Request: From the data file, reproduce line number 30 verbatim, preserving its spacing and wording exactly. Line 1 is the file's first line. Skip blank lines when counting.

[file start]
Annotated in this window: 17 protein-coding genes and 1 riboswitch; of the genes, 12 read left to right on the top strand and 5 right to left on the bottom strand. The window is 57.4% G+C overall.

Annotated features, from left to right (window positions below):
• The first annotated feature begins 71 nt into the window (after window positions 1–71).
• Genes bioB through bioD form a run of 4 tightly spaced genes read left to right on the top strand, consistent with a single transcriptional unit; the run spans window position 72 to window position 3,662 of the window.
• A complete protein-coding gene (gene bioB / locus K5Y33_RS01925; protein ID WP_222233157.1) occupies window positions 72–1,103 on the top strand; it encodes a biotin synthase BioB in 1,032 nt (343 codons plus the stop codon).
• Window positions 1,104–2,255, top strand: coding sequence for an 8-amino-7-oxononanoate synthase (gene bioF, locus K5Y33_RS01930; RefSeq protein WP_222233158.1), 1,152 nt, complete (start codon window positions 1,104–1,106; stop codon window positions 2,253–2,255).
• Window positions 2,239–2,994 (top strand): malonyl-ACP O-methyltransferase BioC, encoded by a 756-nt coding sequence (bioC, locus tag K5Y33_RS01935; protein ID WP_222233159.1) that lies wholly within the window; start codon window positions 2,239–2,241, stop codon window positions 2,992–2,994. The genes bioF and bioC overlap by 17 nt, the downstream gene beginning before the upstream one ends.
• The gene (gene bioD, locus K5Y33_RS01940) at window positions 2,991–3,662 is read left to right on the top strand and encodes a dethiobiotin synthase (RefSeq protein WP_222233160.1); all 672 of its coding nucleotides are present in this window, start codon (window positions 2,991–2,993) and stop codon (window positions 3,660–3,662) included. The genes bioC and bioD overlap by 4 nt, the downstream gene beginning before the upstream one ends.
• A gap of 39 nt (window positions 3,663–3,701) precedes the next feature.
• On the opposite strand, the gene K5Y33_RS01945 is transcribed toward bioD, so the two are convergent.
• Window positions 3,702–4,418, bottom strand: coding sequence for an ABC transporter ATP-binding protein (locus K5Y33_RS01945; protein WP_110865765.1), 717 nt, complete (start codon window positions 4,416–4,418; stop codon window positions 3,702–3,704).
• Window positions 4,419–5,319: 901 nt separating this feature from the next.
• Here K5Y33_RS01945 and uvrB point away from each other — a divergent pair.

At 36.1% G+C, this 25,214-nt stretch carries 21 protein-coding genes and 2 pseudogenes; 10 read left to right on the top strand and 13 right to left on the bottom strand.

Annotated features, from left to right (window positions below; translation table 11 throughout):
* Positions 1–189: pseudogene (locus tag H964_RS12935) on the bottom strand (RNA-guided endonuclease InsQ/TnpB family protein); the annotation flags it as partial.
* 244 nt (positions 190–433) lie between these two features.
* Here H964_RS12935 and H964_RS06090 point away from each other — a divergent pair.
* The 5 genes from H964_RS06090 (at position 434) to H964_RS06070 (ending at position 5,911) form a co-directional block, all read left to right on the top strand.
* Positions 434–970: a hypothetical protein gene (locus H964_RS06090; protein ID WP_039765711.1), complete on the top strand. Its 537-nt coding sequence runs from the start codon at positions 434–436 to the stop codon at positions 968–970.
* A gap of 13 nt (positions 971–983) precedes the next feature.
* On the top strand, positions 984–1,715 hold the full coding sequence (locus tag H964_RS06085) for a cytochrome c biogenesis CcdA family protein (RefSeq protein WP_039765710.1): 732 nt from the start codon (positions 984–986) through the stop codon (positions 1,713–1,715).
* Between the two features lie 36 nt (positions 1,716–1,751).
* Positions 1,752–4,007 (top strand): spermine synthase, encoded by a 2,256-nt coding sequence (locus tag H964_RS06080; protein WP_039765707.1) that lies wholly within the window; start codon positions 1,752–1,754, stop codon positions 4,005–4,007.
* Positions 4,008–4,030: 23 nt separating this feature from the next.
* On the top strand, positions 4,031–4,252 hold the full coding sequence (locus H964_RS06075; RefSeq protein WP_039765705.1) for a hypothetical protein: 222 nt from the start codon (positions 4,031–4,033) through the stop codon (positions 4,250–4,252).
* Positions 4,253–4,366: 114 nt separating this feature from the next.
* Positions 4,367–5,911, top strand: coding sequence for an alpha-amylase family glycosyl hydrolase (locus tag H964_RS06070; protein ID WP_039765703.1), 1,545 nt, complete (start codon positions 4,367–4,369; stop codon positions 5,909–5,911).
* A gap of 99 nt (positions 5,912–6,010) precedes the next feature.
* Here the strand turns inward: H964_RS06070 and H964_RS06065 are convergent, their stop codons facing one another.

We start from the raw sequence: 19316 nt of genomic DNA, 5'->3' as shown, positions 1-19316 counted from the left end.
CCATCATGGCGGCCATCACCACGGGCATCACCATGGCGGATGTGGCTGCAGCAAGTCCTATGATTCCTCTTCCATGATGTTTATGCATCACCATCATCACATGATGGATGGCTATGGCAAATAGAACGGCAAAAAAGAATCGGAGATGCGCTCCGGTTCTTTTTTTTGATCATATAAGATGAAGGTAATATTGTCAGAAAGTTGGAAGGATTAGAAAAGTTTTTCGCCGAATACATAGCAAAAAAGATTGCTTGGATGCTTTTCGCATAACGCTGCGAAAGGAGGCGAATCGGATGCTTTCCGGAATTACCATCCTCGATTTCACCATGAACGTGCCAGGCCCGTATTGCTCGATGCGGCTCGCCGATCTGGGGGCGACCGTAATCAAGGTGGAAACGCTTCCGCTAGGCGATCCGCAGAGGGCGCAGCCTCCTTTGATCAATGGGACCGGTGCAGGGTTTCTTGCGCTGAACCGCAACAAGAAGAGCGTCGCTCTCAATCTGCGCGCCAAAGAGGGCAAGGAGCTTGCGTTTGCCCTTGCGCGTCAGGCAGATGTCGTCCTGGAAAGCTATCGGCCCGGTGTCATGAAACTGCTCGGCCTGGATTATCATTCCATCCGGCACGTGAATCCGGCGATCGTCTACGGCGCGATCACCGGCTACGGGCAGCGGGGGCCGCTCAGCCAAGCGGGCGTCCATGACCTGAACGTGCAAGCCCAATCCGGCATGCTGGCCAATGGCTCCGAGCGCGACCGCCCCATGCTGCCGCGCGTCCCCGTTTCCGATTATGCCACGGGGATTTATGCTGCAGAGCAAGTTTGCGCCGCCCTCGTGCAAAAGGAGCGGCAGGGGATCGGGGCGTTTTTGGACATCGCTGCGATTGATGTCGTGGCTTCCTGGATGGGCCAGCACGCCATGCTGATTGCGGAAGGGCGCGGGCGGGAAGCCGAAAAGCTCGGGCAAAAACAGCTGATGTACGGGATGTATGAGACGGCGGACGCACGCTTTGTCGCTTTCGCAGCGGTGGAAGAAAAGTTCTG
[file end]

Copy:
* Here the strand turns inward: H964_RS06070 and H964_RS06065 are convergent, their stop codons facing one another.